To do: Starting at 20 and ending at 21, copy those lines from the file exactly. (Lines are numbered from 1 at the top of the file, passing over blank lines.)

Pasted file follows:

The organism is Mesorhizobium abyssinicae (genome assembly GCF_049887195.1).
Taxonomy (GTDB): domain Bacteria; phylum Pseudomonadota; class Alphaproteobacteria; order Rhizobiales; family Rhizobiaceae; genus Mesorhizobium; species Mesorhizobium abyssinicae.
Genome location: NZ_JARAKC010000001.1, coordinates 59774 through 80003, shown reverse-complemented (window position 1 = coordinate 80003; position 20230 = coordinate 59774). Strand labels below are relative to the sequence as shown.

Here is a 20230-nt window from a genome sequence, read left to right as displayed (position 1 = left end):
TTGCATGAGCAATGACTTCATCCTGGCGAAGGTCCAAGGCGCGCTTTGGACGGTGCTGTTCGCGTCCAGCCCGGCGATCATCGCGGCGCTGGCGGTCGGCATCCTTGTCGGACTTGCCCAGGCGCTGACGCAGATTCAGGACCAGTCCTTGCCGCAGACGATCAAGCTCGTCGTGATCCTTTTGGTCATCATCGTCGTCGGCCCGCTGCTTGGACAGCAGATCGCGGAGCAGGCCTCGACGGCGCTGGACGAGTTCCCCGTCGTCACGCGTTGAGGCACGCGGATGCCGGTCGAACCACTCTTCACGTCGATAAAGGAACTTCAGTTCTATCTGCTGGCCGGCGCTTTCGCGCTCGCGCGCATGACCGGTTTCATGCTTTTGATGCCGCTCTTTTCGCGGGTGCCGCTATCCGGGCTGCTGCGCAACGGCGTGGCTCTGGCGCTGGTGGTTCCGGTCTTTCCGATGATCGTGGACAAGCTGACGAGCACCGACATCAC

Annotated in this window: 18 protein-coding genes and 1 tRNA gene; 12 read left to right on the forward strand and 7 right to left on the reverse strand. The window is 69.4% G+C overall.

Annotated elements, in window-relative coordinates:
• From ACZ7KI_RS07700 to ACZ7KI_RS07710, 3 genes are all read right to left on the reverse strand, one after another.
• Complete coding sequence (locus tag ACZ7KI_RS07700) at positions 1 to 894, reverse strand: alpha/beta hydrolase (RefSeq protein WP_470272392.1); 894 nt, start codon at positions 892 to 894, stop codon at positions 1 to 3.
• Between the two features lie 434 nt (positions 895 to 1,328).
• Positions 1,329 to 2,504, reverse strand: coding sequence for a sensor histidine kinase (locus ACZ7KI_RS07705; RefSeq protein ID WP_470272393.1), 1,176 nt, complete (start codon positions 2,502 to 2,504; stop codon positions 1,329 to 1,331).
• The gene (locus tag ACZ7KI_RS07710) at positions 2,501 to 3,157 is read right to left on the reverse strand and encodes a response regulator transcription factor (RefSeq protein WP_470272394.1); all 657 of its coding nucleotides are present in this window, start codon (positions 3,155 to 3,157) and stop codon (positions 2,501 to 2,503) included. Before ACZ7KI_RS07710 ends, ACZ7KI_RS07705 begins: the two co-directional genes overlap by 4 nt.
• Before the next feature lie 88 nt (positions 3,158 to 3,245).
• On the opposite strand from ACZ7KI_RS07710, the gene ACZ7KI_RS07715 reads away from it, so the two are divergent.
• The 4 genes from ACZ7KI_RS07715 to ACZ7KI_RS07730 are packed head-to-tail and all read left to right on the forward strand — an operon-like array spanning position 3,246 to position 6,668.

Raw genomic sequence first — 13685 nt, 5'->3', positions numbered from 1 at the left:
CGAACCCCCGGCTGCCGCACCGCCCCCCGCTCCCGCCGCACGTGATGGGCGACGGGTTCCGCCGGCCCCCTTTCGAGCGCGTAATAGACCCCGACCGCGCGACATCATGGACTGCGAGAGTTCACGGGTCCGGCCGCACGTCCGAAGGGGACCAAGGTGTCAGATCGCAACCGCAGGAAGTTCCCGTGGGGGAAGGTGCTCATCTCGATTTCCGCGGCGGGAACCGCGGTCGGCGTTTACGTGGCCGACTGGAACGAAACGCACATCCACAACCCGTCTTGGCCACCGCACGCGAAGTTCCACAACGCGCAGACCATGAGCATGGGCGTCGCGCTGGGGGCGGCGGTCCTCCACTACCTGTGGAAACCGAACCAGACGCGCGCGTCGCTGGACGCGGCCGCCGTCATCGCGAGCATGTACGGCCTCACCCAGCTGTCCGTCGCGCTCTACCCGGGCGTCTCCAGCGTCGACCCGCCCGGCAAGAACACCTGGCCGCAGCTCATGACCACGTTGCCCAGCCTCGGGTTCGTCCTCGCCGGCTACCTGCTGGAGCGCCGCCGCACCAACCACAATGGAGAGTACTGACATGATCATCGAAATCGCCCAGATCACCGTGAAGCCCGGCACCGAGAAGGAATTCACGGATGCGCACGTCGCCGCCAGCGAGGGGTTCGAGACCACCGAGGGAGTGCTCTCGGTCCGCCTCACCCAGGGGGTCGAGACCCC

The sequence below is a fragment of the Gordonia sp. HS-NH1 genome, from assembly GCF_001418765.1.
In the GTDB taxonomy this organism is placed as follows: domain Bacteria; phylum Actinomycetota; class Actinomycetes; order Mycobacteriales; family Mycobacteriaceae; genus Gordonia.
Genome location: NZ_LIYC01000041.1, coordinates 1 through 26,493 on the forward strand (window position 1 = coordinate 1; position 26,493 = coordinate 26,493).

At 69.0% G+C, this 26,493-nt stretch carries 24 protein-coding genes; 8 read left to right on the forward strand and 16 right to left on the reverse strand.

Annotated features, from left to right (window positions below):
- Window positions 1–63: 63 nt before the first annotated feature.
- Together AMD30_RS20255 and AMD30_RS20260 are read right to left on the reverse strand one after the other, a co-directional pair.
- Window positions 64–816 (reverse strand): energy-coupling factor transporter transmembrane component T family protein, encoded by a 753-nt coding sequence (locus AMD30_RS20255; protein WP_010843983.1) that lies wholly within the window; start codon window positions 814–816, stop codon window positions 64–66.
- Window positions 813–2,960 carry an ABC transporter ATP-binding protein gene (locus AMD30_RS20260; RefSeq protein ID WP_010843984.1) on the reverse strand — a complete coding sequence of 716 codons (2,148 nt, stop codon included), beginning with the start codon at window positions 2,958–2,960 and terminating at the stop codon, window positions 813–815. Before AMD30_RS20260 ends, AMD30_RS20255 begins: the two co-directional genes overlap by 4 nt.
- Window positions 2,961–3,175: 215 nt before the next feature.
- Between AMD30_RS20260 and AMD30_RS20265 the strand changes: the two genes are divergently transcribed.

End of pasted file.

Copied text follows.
Genome location: NZ_LIYC01000041.1, coordinates 1 through 26,493 on the forward strand (window position 1 = coordinate 1; position 26,493 = coordinate 26,493).

At 69.0% G+C, this 26,493-nt stretch carries 24 protein-coding genes; 8 read left to right on the forward strand and 16 right to left on the reverse strand.